At first, the various armed forces were satisfied to loot, pillage and rape. But then they discovered they could buy more and better weapons by mining, taxing, buying and selling gold and other minerals. In 2000, a world shortage of tantalum sent prices skyrocketing. Gold miners switched to tantalum; farmers left their fields to mine; teenagers were forced to leave school and work in the mines. To feed the miners and the soldiers who controlled the mining areas, militia members invaded national parks. In Kahuzi-Biega National Park, hunters killed thousands of elephants, most of the rare Grauer’s gorillas, chimpanzees, antelopes and buffaloes, before moving on to smaller, formally protected wildlife, such as tortoises, monkeys, porcupines and birds. The lure of money also brought with it alcohol, drugs, prostitution and more HIV and AIDS.
In the Congo, the ore containing tantalum is known as “coltan,” short for columbite-tantalite. From the mines, much of it is smuggled out of the country, mostly through Rwanda, and purchased by a murky world of traders, who sell it to processors, who turn it into tantalum powder or wire. From there it goes to companies that build capacitors, who then sell their product to the makers of cell phones, gaming systems, PDAs, laptop computers and other consumer items. Tantalum also shows up in hearing aids, pacemakers, airbags, the turbine blades for jet engines and in military equipment. But 60% of the world’s processed tantalum is bought by the electronics industry.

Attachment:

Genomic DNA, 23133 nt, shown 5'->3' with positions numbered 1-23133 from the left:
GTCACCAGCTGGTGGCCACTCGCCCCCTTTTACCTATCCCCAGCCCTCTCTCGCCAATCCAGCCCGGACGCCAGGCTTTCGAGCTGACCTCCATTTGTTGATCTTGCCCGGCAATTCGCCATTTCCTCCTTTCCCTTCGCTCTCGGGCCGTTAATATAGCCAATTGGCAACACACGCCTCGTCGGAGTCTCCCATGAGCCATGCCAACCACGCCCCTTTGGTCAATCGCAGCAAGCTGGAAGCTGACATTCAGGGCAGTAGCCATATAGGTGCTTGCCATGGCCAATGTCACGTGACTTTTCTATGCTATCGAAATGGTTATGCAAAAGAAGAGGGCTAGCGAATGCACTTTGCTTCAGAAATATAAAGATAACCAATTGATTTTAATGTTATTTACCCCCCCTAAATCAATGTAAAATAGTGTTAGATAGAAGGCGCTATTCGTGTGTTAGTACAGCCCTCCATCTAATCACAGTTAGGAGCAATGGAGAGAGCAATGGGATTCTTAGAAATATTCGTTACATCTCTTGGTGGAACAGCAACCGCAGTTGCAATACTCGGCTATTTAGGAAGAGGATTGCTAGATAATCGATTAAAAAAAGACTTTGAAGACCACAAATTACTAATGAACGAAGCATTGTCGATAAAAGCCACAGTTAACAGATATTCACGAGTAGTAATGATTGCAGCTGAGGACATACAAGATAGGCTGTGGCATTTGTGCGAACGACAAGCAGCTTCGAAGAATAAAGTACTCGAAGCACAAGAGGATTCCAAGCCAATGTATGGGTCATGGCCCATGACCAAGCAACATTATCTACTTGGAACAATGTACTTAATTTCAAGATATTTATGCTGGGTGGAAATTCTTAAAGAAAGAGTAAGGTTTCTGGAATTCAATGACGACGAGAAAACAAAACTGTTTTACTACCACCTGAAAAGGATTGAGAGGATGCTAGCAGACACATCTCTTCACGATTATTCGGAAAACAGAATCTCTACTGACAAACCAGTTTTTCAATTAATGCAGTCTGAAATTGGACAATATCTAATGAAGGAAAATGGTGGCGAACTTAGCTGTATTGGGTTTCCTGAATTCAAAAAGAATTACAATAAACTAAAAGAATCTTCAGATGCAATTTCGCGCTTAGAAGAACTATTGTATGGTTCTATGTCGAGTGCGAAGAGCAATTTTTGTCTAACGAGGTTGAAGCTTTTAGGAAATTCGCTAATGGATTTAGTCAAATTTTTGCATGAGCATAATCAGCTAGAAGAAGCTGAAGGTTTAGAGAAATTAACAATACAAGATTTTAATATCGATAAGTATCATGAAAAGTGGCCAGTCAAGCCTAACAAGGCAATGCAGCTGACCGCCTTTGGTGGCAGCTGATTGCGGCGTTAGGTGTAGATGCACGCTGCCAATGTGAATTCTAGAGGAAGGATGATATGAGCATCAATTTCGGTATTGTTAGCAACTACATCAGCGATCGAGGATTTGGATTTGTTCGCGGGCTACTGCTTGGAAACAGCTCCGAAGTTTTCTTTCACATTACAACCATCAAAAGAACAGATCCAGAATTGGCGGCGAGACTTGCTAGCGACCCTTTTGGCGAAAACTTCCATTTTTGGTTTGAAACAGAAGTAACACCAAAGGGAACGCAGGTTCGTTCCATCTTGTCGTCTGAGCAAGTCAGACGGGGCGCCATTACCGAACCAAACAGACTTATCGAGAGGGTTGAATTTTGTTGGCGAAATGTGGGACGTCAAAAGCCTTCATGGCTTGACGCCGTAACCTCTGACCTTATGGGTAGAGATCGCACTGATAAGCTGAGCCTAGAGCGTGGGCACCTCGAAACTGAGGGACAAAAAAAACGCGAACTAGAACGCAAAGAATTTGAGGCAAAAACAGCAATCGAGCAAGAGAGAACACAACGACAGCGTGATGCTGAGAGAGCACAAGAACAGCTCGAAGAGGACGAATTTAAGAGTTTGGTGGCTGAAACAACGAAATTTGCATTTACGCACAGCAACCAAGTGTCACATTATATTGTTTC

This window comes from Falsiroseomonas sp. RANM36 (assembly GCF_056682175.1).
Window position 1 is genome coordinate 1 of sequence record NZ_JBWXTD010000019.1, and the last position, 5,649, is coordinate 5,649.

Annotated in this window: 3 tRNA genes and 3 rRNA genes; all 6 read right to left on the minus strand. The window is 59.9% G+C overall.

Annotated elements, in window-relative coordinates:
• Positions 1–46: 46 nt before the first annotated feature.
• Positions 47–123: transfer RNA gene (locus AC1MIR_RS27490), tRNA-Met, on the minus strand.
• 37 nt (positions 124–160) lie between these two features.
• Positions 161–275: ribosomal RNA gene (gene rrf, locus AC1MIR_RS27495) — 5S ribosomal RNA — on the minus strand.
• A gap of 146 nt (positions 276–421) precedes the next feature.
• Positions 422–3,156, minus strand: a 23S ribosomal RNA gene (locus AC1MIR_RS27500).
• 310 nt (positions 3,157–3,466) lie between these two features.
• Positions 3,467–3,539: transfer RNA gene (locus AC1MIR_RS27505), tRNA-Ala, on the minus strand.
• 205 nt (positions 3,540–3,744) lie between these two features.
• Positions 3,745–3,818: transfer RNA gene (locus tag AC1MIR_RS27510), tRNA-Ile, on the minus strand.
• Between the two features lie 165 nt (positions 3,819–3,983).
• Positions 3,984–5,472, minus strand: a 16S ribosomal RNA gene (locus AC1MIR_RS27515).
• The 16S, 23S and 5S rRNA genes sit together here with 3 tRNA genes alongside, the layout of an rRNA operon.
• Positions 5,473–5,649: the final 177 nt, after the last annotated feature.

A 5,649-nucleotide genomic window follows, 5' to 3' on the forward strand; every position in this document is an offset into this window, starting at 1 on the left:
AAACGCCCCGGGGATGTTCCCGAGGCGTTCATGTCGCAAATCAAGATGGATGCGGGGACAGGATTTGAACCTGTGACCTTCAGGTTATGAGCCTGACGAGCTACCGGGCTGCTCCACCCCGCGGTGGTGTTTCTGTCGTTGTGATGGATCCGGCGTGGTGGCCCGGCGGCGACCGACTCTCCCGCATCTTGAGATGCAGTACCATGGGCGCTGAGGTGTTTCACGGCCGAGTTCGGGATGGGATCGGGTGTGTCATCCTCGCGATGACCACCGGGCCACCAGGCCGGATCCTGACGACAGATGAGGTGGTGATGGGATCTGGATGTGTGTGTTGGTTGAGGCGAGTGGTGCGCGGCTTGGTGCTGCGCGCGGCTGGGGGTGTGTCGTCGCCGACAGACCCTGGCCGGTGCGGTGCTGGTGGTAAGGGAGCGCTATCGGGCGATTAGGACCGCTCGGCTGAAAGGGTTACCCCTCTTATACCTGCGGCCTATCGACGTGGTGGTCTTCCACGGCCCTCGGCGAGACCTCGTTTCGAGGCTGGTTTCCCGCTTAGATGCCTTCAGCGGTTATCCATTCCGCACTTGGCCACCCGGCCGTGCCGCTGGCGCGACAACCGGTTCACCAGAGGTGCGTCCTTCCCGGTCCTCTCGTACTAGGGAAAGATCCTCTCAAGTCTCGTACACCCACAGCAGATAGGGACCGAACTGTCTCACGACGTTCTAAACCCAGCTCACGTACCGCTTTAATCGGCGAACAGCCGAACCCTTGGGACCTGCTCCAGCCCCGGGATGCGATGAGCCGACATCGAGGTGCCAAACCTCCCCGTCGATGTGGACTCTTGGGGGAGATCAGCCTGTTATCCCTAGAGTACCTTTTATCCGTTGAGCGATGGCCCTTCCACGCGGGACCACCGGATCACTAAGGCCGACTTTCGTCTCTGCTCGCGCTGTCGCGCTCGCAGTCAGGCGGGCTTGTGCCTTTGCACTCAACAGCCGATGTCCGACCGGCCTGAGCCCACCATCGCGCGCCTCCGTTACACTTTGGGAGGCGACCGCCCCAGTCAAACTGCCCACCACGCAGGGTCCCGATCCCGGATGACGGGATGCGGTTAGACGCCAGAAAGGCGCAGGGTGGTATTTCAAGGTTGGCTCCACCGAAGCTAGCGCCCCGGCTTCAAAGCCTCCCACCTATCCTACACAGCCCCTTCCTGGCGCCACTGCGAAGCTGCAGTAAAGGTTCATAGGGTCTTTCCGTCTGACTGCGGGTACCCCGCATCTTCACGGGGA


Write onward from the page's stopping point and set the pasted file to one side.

When the connection between tantalum and the Congolese wars was first publicized in Europe in 2001, end users of the mineral were caught by surprise. The makers of cell phones expressed “concern” about the tragedy in the Congo, but added that all they were doing was buying capacitors. The capacitor makers passed on responsibility to the tantalum suppliers, most of whom insisted that their supplies were “clean.” The tantalum boom ended, reducing the profits to be made by militias in the Congo, many of whom moved on to gold and cassiterite-mining areas. However, the tantalum market is now growing at a steady rate, as the demand for capacitors shows no sign of letting up. In 2007 428 metric tons of coltan was legally exported from Congo’s North and South Kivu provinces. Yet most of the coltan mines are still controlled by militia and army groups.
Judy Wickens is the secretary-general of the Tantalum-Niobium International Study Center, whose members process 80% of the world supply of the raw material of tantalum. “There is nothing immoral in mining minerals in a country and selling it,” she says. “Congolese tantalum represents, at most, 4% of the world supply. The industry is concerned about the people in the Congo, but it is not in a position to check the situation.”
In 2002, the government of the Democratic Republic of Congo signed peace agreements with the governments of Rwanda and Uganda, and most foreign troops withdrew from the country. Unfortunately, the fighting continued anyway. Van Woudenberg explains: “The fighting takes place over control of mines and customs posts. The armed groups steal from the miners, take bribes to allow miners to work and then impose taxes. They call it tax, but what it really is is that you are paying the guy with the gun.” There are still regular reports of militias attacking villages and killing and raping the residents.